The figures show that the number of cases increases tenfold in ~8 days, and this will continue. Of course, this depends very much on how many tests are performed at all. In Germany a great many tests are carried out. (But there are still people who want to be tested but are unsuccessful). It is assumed that the number of unreported cases could be up to 10 times higher in this country as well.
    Here is an impressive graph showing the growth:

    Click image for larger version. 

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    ( Source )

    There is no reason to assume that the curve will be substantially different in other countries. We are just a few days ahead.

    Therefore, here is my appeal, which should be known by now, but cannot be repeated often enough:

    People, stay home. If possible, ask to be allowed to do home office.
    Go outside alone, not in groups. Keep a distance. Do not give the children to their grandparents.

    Thank those who still have to work in public - especially doctors, nurses, but also vendors, bus and taxi drivers, postmen, etc. etc. and give them a smile or a "thank you".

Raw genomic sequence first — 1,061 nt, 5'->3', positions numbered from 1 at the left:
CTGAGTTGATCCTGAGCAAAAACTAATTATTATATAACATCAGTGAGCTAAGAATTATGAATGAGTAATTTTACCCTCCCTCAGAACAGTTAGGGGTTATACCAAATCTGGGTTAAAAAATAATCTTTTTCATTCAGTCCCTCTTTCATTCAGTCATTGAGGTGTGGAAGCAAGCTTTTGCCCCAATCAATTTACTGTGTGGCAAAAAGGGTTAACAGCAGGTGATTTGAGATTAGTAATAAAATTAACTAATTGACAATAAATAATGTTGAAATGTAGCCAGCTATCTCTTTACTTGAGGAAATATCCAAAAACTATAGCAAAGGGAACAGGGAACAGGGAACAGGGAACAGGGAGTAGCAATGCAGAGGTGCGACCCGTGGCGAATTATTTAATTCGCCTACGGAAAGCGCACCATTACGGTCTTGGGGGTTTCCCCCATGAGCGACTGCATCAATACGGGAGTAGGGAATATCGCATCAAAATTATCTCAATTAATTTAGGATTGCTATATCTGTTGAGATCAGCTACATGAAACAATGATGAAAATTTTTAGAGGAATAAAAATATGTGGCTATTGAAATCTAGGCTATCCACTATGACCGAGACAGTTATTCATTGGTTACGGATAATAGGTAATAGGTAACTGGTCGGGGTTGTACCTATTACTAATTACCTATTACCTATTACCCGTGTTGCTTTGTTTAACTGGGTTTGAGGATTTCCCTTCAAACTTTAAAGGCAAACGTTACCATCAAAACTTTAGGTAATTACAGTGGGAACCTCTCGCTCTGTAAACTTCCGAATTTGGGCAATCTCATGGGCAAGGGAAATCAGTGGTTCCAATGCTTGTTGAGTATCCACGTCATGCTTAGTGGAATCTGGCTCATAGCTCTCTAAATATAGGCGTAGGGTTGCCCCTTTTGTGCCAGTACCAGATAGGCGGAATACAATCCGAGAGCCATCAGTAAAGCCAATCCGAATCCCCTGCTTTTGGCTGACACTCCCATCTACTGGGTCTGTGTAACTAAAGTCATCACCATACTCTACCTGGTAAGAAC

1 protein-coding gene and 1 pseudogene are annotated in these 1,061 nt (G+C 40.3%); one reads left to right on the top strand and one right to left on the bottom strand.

Thank you.
    Stay healthy.
    Last edited by Frank B; 03-19-2020 at 10:36 PM. Reason: Updated data

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    Before the virus thing disrupted our lives I had got interested in cooking omelettes using the Japanese technique of rolling them in layers using a rectangular frying pan.

    Here's one after I've poured the third layer but before I added the cheese.
    Click image for larger version. 

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    And here's the finished product.
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    Yup, I like them rather well done. The one I make for my wife isn't as golden brown (or, what I call "raw").